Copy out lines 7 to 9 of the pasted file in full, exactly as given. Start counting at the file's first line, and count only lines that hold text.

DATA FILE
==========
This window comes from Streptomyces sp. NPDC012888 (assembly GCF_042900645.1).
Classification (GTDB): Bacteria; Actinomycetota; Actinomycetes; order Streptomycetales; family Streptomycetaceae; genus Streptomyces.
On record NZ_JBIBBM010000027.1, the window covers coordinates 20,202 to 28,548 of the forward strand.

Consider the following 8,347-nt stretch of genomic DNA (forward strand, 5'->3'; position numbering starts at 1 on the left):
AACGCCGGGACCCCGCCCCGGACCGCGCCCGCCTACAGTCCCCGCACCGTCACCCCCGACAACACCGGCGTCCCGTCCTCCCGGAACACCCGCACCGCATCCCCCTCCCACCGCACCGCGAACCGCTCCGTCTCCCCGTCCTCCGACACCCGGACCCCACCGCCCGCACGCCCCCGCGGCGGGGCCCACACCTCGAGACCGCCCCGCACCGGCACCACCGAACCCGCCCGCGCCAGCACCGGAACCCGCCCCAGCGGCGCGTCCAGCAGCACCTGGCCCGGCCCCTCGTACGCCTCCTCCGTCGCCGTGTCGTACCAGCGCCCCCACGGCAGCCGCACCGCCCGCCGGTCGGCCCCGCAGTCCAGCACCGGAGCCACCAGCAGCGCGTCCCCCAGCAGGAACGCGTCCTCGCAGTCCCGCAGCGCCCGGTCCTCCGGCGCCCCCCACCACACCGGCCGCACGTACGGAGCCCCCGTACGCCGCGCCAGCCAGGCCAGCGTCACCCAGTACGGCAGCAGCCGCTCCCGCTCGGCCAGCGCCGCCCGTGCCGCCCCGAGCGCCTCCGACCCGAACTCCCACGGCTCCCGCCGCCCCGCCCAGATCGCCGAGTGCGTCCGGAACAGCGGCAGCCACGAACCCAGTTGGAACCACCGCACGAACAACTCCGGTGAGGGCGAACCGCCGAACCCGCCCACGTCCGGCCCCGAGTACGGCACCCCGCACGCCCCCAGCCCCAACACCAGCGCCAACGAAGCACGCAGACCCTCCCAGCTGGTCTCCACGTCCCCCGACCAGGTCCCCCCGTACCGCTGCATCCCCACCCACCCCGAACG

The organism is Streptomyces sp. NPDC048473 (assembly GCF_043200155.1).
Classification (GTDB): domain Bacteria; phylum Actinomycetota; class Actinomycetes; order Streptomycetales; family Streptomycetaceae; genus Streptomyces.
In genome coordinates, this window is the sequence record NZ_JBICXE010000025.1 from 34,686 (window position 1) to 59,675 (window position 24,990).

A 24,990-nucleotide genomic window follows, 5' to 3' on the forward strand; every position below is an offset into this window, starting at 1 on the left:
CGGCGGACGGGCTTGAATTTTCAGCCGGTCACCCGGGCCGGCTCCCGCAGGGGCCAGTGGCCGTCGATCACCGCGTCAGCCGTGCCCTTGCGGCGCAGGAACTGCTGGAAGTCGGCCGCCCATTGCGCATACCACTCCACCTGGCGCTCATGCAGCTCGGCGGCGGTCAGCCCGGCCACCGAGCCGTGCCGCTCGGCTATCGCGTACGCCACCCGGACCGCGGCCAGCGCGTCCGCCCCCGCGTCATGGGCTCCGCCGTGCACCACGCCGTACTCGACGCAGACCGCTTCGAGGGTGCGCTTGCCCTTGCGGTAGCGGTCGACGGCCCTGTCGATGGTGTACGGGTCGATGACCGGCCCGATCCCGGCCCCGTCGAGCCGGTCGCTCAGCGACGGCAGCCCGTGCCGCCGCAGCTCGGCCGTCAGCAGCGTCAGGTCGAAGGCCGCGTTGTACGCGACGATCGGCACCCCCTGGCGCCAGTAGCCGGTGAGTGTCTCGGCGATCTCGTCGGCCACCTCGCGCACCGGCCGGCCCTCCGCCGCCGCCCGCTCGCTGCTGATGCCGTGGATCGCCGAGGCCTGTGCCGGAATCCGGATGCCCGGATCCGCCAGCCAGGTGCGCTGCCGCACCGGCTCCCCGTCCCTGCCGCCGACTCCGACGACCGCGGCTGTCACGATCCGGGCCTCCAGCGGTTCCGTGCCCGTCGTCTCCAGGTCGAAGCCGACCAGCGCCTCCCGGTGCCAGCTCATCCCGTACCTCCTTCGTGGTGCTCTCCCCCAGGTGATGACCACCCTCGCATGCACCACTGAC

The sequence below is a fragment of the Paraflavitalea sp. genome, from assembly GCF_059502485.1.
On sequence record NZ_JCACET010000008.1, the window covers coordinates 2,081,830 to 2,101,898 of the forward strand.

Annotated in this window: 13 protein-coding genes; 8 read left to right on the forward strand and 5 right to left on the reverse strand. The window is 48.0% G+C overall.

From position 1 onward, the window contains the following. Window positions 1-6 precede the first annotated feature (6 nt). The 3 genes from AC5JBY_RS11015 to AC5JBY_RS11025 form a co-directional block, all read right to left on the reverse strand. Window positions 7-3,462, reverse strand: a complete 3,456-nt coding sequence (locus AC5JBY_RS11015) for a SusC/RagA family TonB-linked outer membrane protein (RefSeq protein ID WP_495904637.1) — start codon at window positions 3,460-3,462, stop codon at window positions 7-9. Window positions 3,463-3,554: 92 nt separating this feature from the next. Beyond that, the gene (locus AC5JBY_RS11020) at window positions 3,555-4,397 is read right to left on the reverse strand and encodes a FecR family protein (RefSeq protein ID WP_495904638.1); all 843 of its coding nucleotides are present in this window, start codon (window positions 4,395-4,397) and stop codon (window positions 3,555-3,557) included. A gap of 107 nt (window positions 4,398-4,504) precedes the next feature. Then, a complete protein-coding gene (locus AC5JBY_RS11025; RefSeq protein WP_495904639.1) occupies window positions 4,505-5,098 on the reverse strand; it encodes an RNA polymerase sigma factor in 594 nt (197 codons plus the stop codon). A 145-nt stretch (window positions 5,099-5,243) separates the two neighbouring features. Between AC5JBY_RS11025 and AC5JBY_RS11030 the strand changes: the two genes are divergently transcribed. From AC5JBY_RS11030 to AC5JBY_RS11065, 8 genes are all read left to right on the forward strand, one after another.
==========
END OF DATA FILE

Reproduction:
Classification (GTDB): domain Bacteria; phylum Actinomycetota; class Actinomycetes; order Streptomycetales; family Streptomycetaceae; genus Streptomyces.
In genome coordinates, this window is the sequence record NZ_JBICXE010000025.1 from 34,686 (window position 1) to 59,675 (window position 24,990).

A 24,990-nucleotide genomic window follows, 5' to 3' on the forward strand; every position below is an offset into this window, starting at 1 on the left: